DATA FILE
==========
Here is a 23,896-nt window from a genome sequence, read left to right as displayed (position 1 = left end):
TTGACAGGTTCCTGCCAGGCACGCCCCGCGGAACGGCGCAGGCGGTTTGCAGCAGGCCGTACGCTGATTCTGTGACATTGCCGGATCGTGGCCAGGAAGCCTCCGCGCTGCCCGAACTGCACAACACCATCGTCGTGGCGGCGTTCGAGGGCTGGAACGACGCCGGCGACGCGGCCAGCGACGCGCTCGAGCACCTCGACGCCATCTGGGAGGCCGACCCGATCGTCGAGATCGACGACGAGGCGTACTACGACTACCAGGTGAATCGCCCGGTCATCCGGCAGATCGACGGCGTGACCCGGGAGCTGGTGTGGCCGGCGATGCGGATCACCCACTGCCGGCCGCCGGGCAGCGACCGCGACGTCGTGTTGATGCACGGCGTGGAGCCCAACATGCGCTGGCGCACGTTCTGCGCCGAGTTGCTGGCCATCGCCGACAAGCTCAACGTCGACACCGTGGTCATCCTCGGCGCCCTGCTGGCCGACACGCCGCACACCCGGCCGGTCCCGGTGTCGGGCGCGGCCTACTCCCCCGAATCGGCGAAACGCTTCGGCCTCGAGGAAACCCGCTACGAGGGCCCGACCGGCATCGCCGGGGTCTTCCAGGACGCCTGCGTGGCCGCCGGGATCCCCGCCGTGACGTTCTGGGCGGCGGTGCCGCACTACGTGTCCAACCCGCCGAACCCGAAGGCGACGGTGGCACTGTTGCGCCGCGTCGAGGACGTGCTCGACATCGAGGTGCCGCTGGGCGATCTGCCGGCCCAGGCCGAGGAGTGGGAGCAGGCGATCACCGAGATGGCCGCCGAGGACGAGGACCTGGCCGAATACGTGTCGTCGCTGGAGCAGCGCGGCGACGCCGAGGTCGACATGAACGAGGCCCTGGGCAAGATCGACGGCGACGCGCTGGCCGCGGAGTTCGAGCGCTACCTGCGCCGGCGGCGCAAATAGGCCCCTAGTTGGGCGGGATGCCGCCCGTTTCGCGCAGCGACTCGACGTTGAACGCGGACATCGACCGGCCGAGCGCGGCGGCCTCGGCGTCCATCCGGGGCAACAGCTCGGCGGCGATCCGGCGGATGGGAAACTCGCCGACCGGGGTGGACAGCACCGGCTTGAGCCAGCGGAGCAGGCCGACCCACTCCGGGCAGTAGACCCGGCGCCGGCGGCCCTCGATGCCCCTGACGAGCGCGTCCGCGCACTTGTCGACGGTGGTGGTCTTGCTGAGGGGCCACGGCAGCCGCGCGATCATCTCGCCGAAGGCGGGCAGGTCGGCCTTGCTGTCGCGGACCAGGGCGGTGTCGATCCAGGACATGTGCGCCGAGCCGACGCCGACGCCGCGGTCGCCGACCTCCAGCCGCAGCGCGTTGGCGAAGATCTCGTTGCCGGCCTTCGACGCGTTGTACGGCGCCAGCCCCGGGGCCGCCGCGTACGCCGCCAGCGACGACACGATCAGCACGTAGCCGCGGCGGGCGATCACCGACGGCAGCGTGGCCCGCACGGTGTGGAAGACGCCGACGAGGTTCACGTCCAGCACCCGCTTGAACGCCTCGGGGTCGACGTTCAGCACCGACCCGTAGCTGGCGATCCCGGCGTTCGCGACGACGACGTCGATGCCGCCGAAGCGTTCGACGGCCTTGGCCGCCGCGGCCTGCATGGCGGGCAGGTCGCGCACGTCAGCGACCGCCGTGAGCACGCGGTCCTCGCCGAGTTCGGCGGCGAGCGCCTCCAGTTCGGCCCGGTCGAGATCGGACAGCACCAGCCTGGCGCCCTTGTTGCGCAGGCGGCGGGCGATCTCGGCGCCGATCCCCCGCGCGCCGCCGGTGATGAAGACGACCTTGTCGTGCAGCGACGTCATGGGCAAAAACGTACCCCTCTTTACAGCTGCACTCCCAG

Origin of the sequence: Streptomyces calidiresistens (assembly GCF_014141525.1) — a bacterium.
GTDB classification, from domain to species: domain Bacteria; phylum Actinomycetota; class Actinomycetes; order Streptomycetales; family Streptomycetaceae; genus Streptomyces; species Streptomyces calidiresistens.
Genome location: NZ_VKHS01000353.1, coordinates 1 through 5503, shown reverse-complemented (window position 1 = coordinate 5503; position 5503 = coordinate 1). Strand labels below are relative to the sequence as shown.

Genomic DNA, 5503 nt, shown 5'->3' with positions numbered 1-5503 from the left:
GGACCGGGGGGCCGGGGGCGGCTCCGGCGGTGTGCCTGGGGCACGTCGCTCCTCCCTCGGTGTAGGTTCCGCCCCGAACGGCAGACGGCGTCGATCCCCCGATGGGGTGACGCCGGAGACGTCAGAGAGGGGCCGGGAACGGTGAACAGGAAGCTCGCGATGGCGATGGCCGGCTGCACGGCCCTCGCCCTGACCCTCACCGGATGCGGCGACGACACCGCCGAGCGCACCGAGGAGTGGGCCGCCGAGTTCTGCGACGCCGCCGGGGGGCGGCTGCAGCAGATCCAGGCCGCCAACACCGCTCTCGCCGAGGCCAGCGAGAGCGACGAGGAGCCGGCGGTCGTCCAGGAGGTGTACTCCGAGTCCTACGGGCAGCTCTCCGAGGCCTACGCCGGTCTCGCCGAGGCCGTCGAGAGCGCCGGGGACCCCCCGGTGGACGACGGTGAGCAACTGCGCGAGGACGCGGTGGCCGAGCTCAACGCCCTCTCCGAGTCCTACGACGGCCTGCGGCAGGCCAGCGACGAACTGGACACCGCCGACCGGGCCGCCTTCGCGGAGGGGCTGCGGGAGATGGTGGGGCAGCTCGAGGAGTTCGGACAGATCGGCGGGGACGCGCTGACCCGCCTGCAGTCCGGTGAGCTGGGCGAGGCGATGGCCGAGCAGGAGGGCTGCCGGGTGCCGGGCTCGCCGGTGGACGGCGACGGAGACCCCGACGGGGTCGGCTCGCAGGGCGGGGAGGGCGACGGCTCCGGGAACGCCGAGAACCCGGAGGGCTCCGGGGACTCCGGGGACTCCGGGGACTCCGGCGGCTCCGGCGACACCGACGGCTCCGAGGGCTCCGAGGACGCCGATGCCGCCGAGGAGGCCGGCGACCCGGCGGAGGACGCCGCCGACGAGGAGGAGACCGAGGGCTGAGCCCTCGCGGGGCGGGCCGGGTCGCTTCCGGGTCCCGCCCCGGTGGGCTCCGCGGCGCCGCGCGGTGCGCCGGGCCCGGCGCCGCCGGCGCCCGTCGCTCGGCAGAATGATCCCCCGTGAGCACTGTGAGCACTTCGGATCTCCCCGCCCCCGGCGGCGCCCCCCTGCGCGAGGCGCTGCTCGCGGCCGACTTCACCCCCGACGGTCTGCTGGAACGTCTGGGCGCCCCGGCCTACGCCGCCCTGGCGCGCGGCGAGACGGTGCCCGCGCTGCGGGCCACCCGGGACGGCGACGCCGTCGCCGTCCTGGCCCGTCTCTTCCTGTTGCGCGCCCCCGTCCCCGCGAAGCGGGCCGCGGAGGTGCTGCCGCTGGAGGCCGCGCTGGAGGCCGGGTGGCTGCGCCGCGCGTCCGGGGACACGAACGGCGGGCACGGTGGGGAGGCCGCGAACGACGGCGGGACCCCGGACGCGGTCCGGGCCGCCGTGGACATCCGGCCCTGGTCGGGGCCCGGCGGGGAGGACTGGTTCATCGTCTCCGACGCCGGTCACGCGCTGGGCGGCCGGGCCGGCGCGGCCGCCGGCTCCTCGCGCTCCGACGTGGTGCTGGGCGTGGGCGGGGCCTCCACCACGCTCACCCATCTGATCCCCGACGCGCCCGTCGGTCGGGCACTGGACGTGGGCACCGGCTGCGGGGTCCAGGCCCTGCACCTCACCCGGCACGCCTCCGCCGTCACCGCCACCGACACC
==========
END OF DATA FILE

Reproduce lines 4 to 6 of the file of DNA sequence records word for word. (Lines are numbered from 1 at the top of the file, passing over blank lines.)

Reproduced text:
GTDB classification, from domain to species: domain Bacteria; phylum Actinomycetota; class Actinomycetes; order Streptomycetales; family Streptomycetaceae; genus Streptomyces; species Streptomyces calidiresistens.
Genome location: NZ_VKHS01000353.1, coordinates 1 through 5503, shown reverse-complemented (window position 1 = coordinate 5503; position 5503 = coordinate 1). Strand labels below are relative to the sequence as shown.

Genomic DNA, 5503 nt, shown 5'->3' with positions numbered 1-5503 from the left: